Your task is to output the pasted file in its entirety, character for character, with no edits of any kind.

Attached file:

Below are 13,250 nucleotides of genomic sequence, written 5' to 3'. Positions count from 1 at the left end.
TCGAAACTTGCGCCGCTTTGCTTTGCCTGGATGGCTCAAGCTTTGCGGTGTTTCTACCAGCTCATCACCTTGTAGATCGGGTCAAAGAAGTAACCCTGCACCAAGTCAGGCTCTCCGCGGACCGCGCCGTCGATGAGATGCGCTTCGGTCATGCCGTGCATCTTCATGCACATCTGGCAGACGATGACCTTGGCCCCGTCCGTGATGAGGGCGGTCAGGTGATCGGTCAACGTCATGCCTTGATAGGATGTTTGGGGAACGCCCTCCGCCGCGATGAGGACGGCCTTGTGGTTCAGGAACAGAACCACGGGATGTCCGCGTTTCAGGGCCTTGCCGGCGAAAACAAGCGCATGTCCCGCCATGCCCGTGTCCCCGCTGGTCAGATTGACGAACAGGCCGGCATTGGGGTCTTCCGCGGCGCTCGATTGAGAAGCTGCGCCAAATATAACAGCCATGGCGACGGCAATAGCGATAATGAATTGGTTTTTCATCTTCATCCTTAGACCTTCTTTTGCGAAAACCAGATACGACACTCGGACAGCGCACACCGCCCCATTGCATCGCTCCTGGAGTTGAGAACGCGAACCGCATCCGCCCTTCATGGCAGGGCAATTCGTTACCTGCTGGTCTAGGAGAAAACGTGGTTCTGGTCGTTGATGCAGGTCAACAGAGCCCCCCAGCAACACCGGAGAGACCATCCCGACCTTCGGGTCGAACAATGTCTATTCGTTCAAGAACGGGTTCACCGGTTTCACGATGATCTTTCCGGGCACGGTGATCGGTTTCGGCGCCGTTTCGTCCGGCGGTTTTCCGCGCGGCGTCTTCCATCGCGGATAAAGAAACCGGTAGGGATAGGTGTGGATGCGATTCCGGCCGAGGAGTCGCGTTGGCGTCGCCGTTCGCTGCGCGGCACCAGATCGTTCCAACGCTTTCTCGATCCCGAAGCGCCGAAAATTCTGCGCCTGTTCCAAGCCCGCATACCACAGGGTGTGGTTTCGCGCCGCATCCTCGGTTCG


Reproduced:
Below are 13,250 nucleotides of genomic sequence, written 5' to 3'. Positions count from 1 at the left end.
TCGAAACTTGCGCCGCTTTGCTTTGCCTGGATGGCTCAAGCTTTGCGGTGTTTCTACCAGCTCATCACCTTGTAGATCGGGTCAAAGAAGTAACCCTGCACCAAGTCAGGCTCTCCGCGGACCGCGCCGTCGATGAGATGCGCTTCGGTCATGCCGTGCATCTTCATGCACATCTGGCAGACGATGACCTTGGCCCCGTCCGTGATGAGGGCGGTCAGGTGATCGGTCAACGTCATGCCTTGATAGGATGTTTGGGGAACGCCCTCCGCCGCGATGAGGACGGCCTTGTGGTTCAGGAACAGAACCACGGGATGTCCGCGTTTCAGGGCCTTGCCGGCGAAAACAAGCGCATGTCCCGCCATGCCCGTGTCCCCGCTGGTCAGATTGACGAACAGGCCGGCATTGGGGTCTTCCGCGGCGCTCGATTGAGAAGCTGCGCCAAATATAACAGCCATGGCGACGGCAATAGCGATAATGAATTGGTTTTTCATCTTCATCCTTAGACCTTCTTTTGCGAAAACCAGATACGACACTCGGACAGCGCACACCGCCCCATTGCATCGCTCCTGGAGTTGAGAACGCGAACCGCATCCGCCCTTCATGGCAGGGCAATTCGTTACCTGCTGGTCTAGGAGAAAACGTGGTTCTGGTCGTTGATGCAGGTCAACAGAGCCCCCCAGCAACACCGGAGAGACCATCCCGACCTTCGGGTCGAACAATGTCTATTCGTTCAAGAACGGGTTCACCGGTTTCACGATGATCTTTCCGGGCACGGTGATCGGTTTCGGCGCCGTTTCGTCCGGCGGTTTTCCGCGCGGCGTCTTCCATCGCGGATAAAGAAACCGGTAGGGATAGGTGTGGATGCGATTCCGGCCGAGGAGTCGCGTTGGCGTCGCCGTTCGCTGCGCGGCACCAGATCGTTCCAACGCTTTCTCGATCCCGAAGCGCCGAAAATTCTGCGCCTGTTCCAAGCCCGCATACCACAGGGTGTGGTTTCGCGCCGCATCCTCGGTTCG